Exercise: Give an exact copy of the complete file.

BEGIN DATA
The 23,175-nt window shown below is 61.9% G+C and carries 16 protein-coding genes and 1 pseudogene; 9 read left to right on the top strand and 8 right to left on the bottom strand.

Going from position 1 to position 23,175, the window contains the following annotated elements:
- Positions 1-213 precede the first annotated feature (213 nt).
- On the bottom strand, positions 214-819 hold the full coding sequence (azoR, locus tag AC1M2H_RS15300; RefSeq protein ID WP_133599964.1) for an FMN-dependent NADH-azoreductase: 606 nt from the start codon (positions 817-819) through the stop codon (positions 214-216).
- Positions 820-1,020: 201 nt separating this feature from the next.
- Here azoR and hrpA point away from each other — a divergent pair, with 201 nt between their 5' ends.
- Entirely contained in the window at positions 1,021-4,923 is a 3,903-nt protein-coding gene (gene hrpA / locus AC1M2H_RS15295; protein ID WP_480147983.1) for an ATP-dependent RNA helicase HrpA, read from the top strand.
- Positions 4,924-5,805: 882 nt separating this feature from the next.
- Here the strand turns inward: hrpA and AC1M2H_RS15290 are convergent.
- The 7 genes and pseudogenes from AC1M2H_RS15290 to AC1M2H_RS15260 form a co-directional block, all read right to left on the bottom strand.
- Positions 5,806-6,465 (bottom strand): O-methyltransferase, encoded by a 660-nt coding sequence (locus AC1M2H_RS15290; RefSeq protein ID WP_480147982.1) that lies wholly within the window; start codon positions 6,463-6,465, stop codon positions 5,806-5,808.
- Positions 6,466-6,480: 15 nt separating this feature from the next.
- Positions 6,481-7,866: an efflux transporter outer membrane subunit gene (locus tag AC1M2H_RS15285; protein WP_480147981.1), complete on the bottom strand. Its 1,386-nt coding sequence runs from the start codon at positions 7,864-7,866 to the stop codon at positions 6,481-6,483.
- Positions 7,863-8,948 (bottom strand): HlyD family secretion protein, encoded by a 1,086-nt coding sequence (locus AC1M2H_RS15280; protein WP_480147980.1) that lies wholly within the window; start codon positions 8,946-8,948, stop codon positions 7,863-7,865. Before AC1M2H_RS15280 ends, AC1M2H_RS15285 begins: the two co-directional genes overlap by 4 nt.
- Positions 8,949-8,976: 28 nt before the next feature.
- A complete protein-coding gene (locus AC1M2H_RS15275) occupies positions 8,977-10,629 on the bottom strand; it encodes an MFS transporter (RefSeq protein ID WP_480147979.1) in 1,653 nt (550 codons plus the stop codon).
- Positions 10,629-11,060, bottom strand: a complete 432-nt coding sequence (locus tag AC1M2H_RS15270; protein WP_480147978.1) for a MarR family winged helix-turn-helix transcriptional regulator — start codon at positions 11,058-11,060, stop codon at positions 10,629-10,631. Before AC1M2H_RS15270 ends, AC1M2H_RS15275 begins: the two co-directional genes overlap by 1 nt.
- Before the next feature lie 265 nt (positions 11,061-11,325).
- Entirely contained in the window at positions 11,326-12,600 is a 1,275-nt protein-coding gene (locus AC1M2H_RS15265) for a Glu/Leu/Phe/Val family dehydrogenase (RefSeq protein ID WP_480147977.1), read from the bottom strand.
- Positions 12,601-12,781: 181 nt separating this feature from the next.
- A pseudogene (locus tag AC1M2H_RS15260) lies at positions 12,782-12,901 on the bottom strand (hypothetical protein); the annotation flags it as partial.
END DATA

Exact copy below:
The 23,175-nt window shown below is 61.9% G+C and carries 16 protein-coding genes and 1 pseudogene; 9 read left to right on the top strand and 8 right to left on the bottom strand.

Going from position 1 to position 23,175, the window contains the following annotated elements:
- Positions 1-213 precede the first annotated feature (213 nt).
- On the bottom strand, positions 214-819 hold the full coding sequence (azoR, locus tag AC1M2H_RS15300; RefSeq protein ID WP_133599964.1) for an FMN-dependent NADH-azoreductase: 606 nt from the start codon (positions 817-819) through the stop codon (positions 214-216).
- Positions 820-1,020: 201 nt separating this feature from the next.
- Here azoR and hrpA point away from each other — a divergent pair, with 201 nt between their 5' ends.
- Entirely contained in the window at positions 1,021-4,923 is a 3,903-nt protein-coding gene (gene hrpA / locus AC1M2H_RS15295; protein ID WP_480147983.1) for an ATP-dependent RNA helicase HrpA, read from the top strand.
- Positions 4,924-5,805: 882 nt separating this feature from the next.
- Here the strand turns inward: hrpA and AC1M2H_RS15290 are convergent.
- The 7 genes and pseudogenes from AC1M2H_RS15290 to AC1M2H_RS15260 form a co-directional block, all read right to left on the bottom strand.
- Positions 5,806-6,465 (bottom strand): O-methyltransferase, encoded by a 660-nt coding sequence (locus AC1M2H_RS15290; RefSeq protein ID WP_480147982.1) that lies wholly within the window; start codon positions 6,463-6,465, stop codon positions 5,806-5,808.
- Positions 6,466-6,480: 15 nt separating this feature from the next.
- Positions 6,481-7,866: an efflux transporter outer membrane subunit gene (locus tag AC1M2H_RS15285; protein WP_480147981.1), complete on the bottom strand. Its 1,386-nt coding sequence runs from the start codon at positions 7,864-7,866 to the stop codon at positions 6,481-6,483.
- Positions 7,863-8,948 (bottom strand): HlyD family secretion protein, encoded by a 1,086-nt coding sequence (locus AC1M2H_RS15280; protein WP_480147980.1) that lies wholly within the window; start codon positions 8,946-8,948, stop codon positions 7,863-7,865. Before AC1M2H_RS15280 ends, AC1M2H_RS15285 begins: the two co-directional genes overlap by 4 nt.
- Positions 8,949-8,976: 28 nt before the next feature.
- A complete protein-coding gene (locus AC1M2H_RS15275) occupies positions 8,977-10,629 on the bottom strand; it encodes an MFS transporter (RefSeq protein ID WP_480147979.1) in 1,653 nt (550 codons plus the stop codon).
- Positions 10,629-11,060, bottom strand: a complete 432-nt coding sequence (locus tag AC1M2H_RS15270; protein WP_480147978.1) for a MarR family winged helix-turn-helix transcriptional regulator — start codon at positions 11,058-11,060, stop codon at positions 10,629-10,631. Before AC1M2H_RS15270 ends, AC1M2H_RS15275 begins: the two co-directional genes overlap by 1 nt.
- Before the next feature lie 265 nt (positions 11,061-11,325).
- Entirely contained in the window at positions 11,326-12,600 is a 1,275-nt protein-coding gene (locus AC1M2H_RS15265) for a Glu/Leu/Phe/Val family dehydrogenase (RefSeq protein ID WP_480147977.1), read from the bottom strand.
- Positions 12,601-12,781: 181 nt separating this feature from the next.
- A pseudogene (locus tag AC1M2H_RS15260) lies at positions 12,782-12,901 on the bottom strand (hypothetical protein); the annotation flags it as partial.